Support for local seasonal poultry recruitment

16 September 2022

Poultry
A picture of a seasonal worker plucking feathers from a turkey

With the availability of seasonal labour continuing to be a major challenge for the sector, we take a look at the support available to poultry producers via the local Jobcentre.

Confirmation that 2,000 visas for seasonal poultry workers will be made available each year until 2024 was welcome news for seasonal poultry businesses, although the number is likely to fall short of the sector’s requirements.

While we will continue to demonstrate the sector’s labour needs to Defra and the Home Office, seasonal poultry producers can also access support from their local Jobcentre to help with local recruitment.

In early 2022, the Department for Work and Pensions (DWP) announced a nationwide push called ‘Way to Work’ to help people who are out of work access the record number of vacancies in the jobs market, including roles in food and farming.

How to access support from the local Jobcentre

If you don’t already have contact with your local Jobcentre, there is an online service that can help. Visit: GOV.UK | Contact Employer Services

Provide your contact details and a brief description of the role(s) available and a member of the local team will get in touch.

What can you expect from the Jobcentre?

You’ll be allocated an employment adviser at your local Jobcentre who can support your recruitment activity.

For national employers, a dedicated national account manager will be offered as a central point of contact.

By building a relationship with your main contact they can better understand your business and the type of people that will be suitable for the roles available.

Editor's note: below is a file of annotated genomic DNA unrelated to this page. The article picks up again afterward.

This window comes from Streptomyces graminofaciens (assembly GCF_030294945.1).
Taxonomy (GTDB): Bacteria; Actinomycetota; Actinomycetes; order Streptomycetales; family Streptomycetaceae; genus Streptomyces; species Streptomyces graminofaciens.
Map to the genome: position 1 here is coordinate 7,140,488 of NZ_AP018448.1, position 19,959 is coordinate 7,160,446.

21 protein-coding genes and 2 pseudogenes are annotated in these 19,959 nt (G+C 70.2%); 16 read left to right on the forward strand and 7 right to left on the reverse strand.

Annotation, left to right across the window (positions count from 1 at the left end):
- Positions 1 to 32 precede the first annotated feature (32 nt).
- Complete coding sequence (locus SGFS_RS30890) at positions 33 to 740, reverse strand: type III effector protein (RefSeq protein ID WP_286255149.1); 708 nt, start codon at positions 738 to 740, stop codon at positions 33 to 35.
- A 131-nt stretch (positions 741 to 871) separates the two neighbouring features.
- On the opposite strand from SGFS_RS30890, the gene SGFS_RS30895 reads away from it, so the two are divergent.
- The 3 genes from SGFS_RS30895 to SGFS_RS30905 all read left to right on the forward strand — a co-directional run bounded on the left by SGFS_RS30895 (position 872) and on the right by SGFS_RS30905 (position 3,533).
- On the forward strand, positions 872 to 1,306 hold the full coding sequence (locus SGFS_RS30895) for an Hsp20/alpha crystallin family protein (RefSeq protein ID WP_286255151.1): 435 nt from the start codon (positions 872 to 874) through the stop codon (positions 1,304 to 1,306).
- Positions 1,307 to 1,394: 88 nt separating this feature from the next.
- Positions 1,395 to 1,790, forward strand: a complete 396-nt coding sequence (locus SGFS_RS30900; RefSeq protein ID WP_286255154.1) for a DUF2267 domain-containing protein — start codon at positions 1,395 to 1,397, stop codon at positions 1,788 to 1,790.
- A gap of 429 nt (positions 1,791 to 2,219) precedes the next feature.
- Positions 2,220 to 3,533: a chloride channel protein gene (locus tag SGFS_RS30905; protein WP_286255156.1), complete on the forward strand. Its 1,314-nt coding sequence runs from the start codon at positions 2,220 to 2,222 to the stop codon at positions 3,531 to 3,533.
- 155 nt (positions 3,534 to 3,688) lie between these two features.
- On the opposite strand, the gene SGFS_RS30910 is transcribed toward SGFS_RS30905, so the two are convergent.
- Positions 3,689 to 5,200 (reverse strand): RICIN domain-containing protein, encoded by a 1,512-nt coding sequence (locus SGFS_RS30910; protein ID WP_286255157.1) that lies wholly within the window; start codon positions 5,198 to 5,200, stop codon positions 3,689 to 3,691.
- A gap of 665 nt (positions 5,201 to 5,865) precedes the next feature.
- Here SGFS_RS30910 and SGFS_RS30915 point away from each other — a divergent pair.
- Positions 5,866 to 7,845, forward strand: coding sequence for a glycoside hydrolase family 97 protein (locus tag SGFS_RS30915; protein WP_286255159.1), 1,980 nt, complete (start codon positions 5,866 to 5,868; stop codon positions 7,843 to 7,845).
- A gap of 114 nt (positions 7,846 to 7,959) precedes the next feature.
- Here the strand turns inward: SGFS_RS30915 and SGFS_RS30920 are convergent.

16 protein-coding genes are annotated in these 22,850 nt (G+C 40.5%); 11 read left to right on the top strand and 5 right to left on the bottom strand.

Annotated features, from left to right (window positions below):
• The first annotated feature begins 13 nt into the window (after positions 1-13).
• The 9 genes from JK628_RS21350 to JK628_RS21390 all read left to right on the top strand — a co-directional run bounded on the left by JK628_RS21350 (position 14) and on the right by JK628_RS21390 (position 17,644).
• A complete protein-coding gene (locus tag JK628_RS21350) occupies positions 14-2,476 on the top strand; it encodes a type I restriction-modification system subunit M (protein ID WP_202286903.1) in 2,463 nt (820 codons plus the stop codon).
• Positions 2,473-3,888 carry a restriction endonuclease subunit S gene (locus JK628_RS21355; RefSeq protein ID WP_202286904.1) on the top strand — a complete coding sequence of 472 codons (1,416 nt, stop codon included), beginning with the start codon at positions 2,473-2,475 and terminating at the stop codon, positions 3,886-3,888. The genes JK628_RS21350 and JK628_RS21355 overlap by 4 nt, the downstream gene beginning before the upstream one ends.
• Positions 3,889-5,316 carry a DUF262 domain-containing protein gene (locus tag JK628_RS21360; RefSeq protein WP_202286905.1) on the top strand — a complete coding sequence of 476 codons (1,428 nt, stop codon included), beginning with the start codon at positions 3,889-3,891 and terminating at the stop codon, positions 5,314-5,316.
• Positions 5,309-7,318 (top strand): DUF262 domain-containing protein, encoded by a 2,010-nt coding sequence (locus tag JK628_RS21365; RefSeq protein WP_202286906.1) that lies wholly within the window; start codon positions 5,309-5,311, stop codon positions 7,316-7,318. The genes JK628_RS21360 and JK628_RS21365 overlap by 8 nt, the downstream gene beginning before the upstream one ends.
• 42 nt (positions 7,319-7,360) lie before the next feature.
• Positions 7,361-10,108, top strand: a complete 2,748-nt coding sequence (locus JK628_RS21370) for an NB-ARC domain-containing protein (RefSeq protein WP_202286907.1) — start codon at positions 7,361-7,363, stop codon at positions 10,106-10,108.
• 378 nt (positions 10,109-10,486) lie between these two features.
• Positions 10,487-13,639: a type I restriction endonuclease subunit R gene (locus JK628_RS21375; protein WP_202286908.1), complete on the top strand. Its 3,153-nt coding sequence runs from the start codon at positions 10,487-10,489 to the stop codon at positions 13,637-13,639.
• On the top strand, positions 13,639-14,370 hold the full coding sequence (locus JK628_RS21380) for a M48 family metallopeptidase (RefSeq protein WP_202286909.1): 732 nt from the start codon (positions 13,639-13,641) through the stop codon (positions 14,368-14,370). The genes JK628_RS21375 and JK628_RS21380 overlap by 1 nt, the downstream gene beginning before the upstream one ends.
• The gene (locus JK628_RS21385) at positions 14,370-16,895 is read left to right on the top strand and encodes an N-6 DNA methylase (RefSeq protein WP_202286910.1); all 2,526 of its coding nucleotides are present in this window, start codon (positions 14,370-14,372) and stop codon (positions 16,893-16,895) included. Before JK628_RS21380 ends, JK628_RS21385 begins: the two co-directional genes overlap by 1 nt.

This means that they can actively promote your vacancy to candidates and better match people to your roles. Their services are free, but a time investment is needed to build the relationship with your employment adviser to get the best results.

What services can the Jobcentre provide?

  • Introduce you to interested and suitable candidates through a variety of platforms, including job fairs and other events
  • Vacancy listing on their ‘Find a Job’ service
  • Working with you to help simplify and potentially improve your recruitment process so that they can put forward better-matched candidates to interview
  • Set up a work trial so you can see what potential recruits have to offer – candidates will continue to receive Universal Credit payments, so a wage is not required during the trial
  • Support via employment schemes, including help with employing people with a disability
  • Shortlist applicants so that unsuitable candidates are not put forward for interview
  • Arrange interviews at the local Jobcentre and provide a room for you to use, which from a site security and biosecurity perspective avoids the need to bring applicants to poultry sites for interview
  • Potential support is available to help candidates access work, which can include providing transport, equipment and training in certain circumstances

Universal Credit

The flexibility of UC (Universal Credit) payments means that it is much easier for job seekers to access seasonal roles than in the past.

UC payments can be adjusted or paused to reflect temporary earnings and quickly resumed once the seasonal employment ends, so claimants don’t lose out financially by taking seasonal roles.

Feedback

The NFU has regular engagement with the government on labour, so we’d be interested to hear any feedback from poultry businesses who have tried either successfully or unsuccessfully to recruit via their local Jobcentre.

Feedback can be sent to [email protected] 

Case study: Seasonal poultry handling